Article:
Figure 6. Open Field (OF) analysis. The combination of a diet change and treadmill exercise leads to more locomotor activity. (A) Heatmap presentation of animal presence in maze over 300 s whereas red colour reveals highest residence and blue colour lowest duration. The number of mice that exhibited the shown pattern amounted to: HFD/HFD: n = 5/9, HFD/HFD + TM: n = 3/8, HFD/HFD + TM + TRF: n = 5/10, HFD/LFD: n = 3/8, HFD/LFD + TM: n = 5/10, HFD/LFD + TM + TRF: n = 4/9; total n = 54. Grey dashed line indicates the centre. Boxplots indicate (B) total distance [cm] moved over 300 s, (C) vertical activity [counts] by manual counting of rearing, leanings and jumps, (D) mean velocity [cm/s] calculated from distance moved in maze over 300 s and (E) immobility pattern represented in [%]. (F,G) Column bars show cumulative duration [%] and arm entries [%] in the outer area (light grey) and the centre (black), respectively. Significance of differences were tested by Kruskal–Wallis with Dunn’s post hoc test for multiple comparisons (F) or by ordinary one-way ANOVA with Tukey post hoc test for multiple comparisons (B: F = 9.756, DF = 5; C: F = 7056, DF = 5; D: F = 9.710, DF = 5; E: F = 8.886, DF = 5; G: F = 1.420, DF = 5). Data are presented as mean ± SD and statistical significance was set at p < 0.05. Abbreviations: HFD: high-fat diet, LFD: low-fat diet, TM: treadmill, TRF: time-restricted feeding.
Figure 6. Open Field (OF) analysis. The combination of a diet change and treadmill exercise leads to more locomotor activity. (A) Heatmap presentation of animal presence in maze over 300 s whereas red colour reveals highest residence and blue colour lowest duration. The number of mice that exhibited the shown pattern amounted to: HFD/HFD: n = 5/9, HFD/HFD + TM: n = 3/8, HFD/HFD + TM + TRF: n = 5/10, HFD/LFD: n = 3/8, HFD/LFD + TM: n = 5/10, HFD/LFD + TM + TRF: n = 4/9; total n = 54. Grey dashed line indicates the centre. Boxplots indicate (B) total distance [cm] moved over 300 s, (C) vertical activity [counts] by manual counting of rearing, leanings and jumps, (D) mean velocity [cm/s] calculated from distance moved in maze over 300 s and (E) immobility pattern represented in [%]. (F,G) Column bars show cumulative duration [%] and arm entries [%] in the outer area (light grey) and the centre (black), respectively. Significance of differences were tested by Kruskal–Wallis with Dunn’s post hoc test for multiple comparisons (F) or by ordinary one-way ANOVA with Tukey post hoc test for multiple comparisons (B: F = 9.756, DF = 5; C: F = 7056, DF = 5; D: F = 9.710, DF = 5; E: F = 8.886, DF = 5; G: F = 1.420, DF = 5). Data are presented as mean ± SD and statistical significance was set at p < 0.05. Abbreviations: HFD: high-fat diet, LFD: low-fat diet, TM: treadmill, TRF: time-restricted feeding.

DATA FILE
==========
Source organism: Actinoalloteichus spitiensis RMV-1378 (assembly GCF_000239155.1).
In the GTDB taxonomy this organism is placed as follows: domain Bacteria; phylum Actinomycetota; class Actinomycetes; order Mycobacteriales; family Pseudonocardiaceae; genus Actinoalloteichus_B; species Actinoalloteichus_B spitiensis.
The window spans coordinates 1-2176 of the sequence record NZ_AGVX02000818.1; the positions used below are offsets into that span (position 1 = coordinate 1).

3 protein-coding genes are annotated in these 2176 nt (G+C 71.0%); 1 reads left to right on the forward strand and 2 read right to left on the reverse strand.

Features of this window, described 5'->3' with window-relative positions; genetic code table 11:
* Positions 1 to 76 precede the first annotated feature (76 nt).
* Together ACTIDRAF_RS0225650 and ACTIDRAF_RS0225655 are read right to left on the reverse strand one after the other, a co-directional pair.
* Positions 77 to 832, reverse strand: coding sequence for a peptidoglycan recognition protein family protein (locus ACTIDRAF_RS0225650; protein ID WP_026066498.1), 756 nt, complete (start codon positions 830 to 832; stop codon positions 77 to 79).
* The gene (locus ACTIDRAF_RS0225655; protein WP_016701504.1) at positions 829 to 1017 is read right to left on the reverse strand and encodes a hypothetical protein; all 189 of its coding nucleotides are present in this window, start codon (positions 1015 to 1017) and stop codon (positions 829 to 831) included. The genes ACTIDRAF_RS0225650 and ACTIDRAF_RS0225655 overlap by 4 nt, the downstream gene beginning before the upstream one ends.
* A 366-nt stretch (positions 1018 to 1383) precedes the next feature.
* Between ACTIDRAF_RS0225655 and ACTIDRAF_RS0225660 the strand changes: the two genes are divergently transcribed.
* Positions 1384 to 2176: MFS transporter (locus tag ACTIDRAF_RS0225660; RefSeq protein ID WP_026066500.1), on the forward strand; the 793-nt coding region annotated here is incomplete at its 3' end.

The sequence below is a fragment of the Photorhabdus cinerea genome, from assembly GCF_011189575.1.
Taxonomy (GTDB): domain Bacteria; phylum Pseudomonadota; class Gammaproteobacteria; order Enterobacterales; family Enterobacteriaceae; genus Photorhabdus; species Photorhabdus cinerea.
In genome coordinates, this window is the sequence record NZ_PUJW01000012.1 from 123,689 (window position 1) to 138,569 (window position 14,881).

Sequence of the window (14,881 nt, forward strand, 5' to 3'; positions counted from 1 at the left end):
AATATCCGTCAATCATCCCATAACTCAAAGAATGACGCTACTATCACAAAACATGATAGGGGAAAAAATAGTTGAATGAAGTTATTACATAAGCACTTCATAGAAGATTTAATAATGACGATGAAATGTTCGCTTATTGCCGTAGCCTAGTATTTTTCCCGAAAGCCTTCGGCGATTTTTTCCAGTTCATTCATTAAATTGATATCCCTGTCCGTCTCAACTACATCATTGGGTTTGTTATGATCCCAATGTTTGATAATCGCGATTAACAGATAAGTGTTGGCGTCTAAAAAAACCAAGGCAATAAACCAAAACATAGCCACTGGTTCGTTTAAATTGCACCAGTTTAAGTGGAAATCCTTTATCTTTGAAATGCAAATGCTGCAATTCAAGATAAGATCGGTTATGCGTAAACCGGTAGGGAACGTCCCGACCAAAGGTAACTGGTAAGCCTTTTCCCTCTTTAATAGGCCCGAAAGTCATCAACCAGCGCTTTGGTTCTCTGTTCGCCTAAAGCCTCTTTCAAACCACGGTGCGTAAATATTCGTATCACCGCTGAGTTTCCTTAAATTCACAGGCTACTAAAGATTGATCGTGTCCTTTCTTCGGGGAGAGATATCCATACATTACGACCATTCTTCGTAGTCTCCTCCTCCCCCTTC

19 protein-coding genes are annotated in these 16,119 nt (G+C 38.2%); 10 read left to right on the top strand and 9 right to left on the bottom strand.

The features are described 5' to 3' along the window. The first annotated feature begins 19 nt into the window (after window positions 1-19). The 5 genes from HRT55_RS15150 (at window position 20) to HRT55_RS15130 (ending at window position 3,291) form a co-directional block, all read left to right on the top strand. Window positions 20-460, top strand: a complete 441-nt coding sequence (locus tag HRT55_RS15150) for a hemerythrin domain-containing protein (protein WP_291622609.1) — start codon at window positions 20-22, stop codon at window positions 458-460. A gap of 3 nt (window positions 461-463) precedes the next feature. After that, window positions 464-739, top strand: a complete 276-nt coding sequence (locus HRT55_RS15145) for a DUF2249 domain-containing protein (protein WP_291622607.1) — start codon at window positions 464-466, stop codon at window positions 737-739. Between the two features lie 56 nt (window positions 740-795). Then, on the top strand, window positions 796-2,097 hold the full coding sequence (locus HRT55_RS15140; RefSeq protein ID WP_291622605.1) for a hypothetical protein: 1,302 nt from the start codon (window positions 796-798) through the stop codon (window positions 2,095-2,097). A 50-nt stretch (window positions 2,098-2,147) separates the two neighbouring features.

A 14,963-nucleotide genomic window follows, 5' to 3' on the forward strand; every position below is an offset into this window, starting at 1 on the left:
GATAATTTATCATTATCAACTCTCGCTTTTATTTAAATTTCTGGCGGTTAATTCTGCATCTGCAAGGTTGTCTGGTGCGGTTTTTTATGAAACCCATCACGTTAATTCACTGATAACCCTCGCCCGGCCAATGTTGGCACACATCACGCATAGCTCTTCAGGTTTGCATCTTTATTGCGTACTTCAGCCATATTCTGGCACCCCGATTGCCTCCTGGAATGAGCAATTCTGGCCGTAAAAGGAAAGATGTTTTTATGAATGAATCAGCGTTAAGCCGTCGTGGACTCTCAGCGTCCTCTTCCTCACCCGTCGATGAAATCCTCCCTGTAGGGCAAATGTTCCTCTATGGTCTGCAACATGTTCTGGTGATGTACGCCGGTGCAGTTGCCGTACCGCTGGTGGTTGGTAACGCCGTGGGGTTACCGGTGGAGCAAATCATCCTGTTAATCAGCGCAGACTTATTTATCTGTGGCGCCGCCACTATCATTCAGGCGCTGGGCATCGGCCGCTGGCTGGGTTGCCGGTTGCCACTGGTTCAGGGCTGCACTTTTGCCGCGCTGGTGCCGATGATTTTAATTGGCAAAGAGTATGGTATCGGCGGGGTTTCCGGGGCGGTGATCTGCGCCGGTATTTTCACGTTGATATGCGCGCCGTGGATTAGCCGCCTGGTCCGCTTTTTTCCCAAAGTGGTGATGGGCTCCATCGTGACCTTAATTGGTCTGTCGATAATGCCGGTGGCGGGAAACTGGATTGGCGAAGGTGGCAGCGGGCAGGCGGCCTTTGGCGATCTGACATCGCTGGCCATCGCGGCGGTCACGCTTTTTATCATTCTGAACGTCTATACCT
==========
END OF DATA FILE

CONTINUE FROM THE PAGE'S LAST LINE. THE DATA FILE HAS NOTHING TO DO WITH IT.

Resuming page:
Nutrients 13 02916 g006
Figure 7. Results of the buried pellet test and surface pellet test. (A) Impaired sense of smell altered depending on intervention parameters. Boxplots indicate performance of HFD/HFD (n = 13), HFD/HFD + TM (n = 13), HFD/HFD + TM + TRF (n = 15), HFD/LFD (n = 13), HFD/LFD + TM (n = 15) and HFD/LFD + TM + TRF (n = 13). Significance of differences was tested by Kruskal–Wallis with Dunn’s post hoc test for multiple comparisons. Data are presented as mean ± SD and statistical significance was set at p < 0.05. (B) Results of finding and not finding pellets in the buried pellet test and surface pellet test. Abbreviations: HFD: high-fat diet, LFD: low-fat diet, TM: treadmill, TRF: time-restricted feeding.
Figure 7. Results of the buried pellet test and surface pellet test. (A) Impaired sense of smell altered depending on intervention parameters. Boxplots indicate performance of HFD/HFD (n = 13), HFD/HFD + TM (n = 13), HFD/HFD + TM + TRF (n = 15), HFD/LFD (n = 13), HFD/LFD + TM (n = 15) and HFD/LFD + TM + TRF (n = 13). Significance of differences was tested by Kruskal–Wallis with Dunn’s post hoc test for multiple comparisons. Data are presented as mean ± SD and statistical significance was set at p < 0.05. (B) Results of finding and not finding pellets in the buried pellet test and surface pellet test. Abbreviations: HFD: high-fat diet, LFD: low-fat diet, TM: treadmill, TRF: time-restricted feeding.
Nutrients 13 02916 g007
Figure 8. Pearson’s correlation represented as a multidimensional heatmap. Pearson’s correlation plot visualises the correlation values between all 32 acquired parameters. Scale bar represents the range of the correlation coefficients displayed. Red colour (1.00–0.70) indicates a strong positive correlation, blue colour (−0.70–−1.00) reveals a strong negative correlation, whereas light colour above 0.40 or under −0.40 indicates moderate correlation. Grey colour with coefficient approximately 0 displays no correlation. Numbers correspond to experiments as followed: 0 = FGF21 concentration (n = 82); 1–3 = Values of body composition (n = 80–81); 4–9 = Observations of BPT (n = 81); 10–21 = Observations of EPM (n = 76); 22–31 = Observations of OF (n = 53; see Table S1 for more information). All exact correlation values are displayed in Table S3. Abbreviations: FGF21: Fibroblast Growth factor 21, BPT: buried pellet test, EPM: elevated plus maze, OF: open field.